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Jun 05 2020

The new hygiene necessities of security

The global pandemic has caused organizations to review many, perhaps most, aspects of their operations. Protecting the wellbeing of citizens, customers and colleagues by reducing the risk of viral transmission has been a key objective – as seen by the widespread use of facemasks in many countries and the appearance of Perspex screens in every shop.

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We are still learning about the coronavirus and the COVID-19 disease. So far, we know the virus is believed to survive outside of a human host for several days, particularly on hard surfaces. According to a report from the US’s Centers for Disease Control and Prevention (CDC), traces of the virus were found on the cruise ship Diamond Princess some 17 days after its passengers had left.

Clearly, the link between minimizing contact with hard surfaces in public spaces and maintaining security will be an important aspect of post-lockdown life for organizations. Everyday working life, as it used to be, involved regular touching or swiping to gain access to buildings, systems, equipment and machinery. And that means a rethink is needed.

Today, there is widespread use of digital or mechanical keypads, where people use their fingers to enter alpha-numeric codes. This approach is now shown to be flawed, since these must now be wiped with alcohol-based disinfectants after every use to protect against virus transmission.

In the realm of biometric security, where fingerprint recognition has become popular, the need for physical contact has also become a problem. Even so-called low-contact swipe cards or contactless proximity readers often require physical contact.

Now more than ever, a convenient, hygienic and – importantly – contact-free alternative is needed.

 

Facial and voice recognition are both non-contact, but what about reliability?

Facial recognition is one popular contactless biometric solution, but simply does not work with a face mask on. That narrows down the selection of hygienic biometric technology to voice and iris recognition, and the palm vein-based system developed by Fujitsu, PalmSecure.

Voice and iris recognition both have their merits, but the bottom line is security reliability: How good a job can these technologies do in reliably identifying users? The level of error with facial recognition is high – its false acceptance rate (FAR) is 1 in 70. That’s not very secure at all, especially when compared with voice recognition (FAR of one in 10,000), and iris recognition (which goes several steps better at one in 1 million). Furthermore, it requires a user to briefly remove their mask – a counterproductive measure. With a FAR of one in 10 million, palm vein recognition is the most reliable form of contactless secure access available today, with independent verification and recommendations from the German BSI (the Federal Cyber Security Authority), the CNIL in France and the UK government’s National Technical Authority for Information Assurance (CESG). PalmSecure is a recommended biometric solution for patient identification in the USA (HIPAA compliant), and recommended for financial services by banking associations (SRC, BDB, DSGV).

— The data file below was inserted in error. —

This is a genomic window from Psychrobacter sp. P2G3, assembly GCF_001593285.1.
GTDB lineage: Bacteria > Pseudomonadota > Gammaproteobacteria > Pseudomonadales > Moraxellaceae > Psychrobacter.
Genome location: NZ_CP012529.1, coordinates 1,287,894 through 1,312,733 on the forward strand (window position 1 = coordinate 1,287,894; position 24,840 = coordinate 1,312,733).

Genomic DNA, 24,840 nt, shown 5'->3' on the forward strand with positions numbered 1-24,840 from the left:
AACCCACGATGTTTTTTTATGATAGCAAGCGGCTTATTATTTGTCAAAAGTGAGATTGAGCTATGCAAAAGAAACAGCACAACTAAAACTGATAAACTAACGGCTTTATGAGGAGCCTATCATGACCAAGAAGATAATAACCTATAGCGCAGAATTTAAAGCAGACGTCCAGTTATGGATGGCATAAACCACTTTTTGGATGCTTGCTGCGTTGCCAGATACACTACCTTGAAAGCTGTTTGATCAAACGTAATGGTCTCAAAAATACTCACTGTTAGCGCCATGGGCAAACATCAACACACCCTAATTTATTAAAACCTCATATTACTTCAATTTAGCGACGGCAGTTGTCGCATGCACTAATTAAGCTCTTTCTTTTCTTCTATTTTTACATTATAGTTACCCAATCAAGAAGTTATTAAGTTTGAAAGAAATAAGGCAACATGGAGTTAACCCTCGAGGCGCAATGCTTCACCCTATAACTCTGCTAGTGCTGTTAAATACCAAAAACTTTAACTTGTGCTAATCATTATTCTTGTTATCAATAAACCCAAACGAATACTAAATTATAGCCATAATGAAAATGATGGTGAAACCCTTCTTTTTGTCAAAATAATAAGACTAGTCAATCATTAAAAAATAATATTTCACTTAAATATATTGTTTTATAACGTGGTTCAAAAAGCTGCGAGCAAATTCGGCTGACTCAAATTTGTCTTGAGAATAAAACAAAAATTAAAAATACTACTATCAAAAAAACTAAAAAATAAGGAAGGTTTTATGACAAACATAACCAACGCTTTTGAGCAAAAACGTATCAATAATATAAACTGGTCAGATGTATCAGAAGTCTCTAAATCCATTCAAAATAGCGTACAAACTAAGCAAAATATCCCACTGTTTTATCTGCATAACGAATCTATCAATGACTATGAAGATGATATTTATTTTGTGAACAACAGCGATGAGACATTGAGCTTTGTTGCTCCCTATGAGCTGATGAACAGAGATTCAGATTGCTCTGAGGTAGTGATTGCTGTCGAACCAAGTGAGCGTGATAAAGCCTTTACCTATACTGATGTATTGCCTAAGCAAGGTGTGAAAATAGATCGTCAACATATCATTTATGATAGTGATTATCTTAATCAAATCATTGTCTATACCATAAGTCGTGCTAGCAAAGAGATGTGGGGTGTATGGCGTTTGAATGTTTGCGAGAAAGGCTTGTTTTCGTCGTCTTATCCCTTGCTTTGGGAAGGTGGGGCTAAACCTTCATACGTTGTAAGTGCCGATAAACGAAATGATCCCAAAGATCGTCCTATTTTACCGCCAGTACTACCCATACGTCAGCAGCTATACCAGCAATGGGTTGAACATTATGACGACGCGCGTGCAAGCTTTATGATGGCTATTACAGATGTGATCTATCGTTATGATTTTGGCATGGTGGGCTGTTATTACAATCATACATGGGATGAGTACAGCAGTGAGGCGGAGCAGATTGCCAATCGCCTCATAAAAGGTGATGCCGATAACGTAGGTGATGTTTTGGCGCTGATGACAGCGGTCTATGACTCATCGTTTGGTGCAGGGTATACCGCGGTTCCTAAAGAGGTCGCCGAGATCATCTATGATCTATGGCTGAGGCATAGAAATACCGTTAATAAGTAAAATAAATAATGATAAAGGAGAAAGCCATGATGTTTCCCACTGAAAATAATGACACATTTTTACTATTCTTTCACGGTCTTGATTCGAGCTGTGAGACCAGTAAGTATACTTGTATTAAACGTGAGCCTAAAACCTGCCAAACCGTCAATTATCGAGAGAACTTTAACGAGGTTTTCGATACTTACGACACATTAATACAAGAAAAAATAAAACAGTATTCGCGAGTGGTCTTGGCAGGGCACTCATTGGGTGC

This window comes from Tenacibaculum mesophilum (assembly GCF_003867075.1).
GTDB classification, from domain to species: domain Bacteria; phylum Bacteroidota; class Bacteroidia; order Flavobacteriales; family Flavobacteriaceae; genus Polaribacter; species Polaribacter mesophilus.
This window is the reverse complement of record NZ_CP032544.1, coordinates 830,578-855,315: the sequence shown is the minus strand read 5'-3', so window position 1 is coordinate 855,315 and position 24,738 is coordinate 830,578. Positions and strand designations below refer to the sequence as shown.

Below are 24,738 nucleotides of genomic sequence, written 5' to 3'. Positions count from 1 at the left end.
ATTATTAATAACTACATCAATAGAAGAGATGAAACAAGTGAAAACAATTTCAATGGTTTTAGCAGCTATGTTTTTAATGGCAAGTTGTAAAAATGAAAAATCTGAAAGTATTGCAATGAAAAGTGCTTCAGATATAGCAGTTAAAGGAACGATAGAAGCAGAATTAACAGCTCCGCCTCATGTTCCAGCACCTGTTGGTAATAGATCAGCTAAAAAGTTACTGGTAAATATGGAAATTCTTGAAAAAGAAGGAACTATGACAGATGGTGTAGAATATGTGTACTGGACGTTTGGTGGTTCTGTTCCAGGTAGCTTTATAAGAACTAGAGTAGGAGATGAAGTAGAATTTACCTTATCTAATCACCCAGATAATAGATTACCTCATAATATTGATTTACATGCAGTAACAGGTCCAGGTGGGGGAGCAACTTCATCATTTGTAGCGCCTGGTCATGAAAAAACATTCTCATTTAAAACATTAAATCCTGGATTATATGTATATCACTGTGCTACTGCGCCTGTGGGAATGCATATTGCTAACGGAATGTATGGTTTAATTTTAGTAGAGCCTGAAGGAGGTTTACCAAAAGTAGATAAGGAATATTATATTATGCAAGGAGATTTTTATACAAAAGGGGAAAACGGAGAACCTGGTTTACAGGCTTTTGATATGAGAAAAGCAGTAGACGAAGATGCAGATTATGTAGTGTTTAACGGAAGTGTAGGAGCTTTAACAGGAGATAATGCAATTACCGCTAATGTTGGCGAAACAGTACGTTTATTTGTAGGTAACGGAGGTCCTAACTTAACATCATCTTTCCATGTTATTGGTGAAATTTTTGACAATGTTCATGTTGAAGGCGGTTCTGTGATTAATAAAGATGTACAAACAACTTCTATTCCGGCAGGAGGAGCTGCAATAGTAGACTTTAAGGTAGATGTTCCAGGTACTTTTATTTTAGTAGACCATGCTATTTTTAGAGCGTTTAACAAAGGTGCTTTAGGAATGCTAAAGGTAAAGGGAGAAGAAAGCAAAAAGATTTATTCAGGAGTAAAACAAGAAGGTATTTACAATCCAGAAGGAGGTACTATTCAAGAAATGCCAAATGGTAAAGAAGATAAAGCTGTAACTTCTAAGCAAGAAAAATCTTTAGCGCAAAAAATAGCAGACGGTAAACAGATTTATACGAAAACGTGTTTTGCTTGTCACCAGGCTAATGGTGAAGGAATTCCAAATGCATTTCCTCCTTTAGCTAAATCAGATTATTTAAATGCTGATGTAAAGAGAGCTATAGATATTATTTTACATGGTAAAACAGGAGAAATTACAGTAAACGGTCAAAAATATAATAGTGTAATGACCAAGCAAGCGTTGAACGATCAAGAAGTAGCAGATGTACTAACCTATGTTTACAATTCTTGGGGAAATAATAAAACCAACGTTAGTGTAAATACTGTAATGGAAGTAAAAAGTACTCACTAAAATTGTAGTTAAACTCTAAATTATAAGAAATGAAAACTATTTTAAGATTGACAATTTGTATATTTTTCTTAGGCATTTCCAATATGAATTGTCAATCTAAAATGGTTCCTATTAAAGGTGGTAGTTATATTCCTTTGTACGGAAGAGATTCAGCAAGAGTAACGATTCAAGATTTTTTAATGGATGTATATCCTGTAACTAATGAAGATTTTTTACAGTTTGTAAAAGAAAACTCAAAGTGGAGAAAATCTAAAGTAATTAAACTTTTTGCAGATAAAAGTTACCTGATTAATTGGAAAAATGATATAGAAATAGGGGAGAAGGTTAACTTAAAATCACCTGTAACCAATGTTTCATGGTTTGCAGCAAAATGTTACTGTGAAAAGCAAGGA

How palm vein recognition works

Fujitsu’s contactless PalmSecure authentication system uses biometric technology to authenticate users based on the unique pattern of oxygen-depleted veins in the palm of their hand. Mainly invisible under normal light, these show up under infra-red. Vein patterns are unique to individuals and contain detailed characteristics, allowing a template to be formed for each user. Patterns do not change as we age (except for exceptional circumstances, such as extensive burns). The vein patterns of any person’s palm provide incontrovertible identification, since no two human patterns are alike – even in the case of twins. Since any stored information consists exclusively of cryptographic templates, it is impossible to draw conclusions about data such as name, age, gender, state of health or race from the data.

 

The end of passwords (and trying to figure out what that substance was on the elevator button)

As well as a more hygienic approach to security, palm vein biometrics holds out the prospect, today, of a password-free working environment. Imagine this scenario: you arrive at work and hold your hand over the access gate for access. Over to the elevator, which is connected to the gate and pre-programmed to travel to your floor. At your workstation, you log on by hovering your hand and stroll across to the printer, where hovering your hand produces the document you need for your meeting. I could extend this vision to include IoT devices, controlled access areas, or the beloved coffee machine in the shared office kitchen – but you get the picture. Repeated, unhygienic contact with shared equipment and infrastructure can be a thing of the past.

As we return to life after lockdown, it will be a complex and lengthy process to respond to the new needs and conditions of working life. Palm vein recognition provides a relatively swift way to reduce the risk of viral transmission and gives a significant uplift to security at the same time.

 

Oliver Reyers

 

About the Author:

Oliver Reyers
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Working for Fujitsu for 19 years, Oliver Reyers has been contributing his years of process and portfolio manager to Fujitsu's biometric solutions since 2016....

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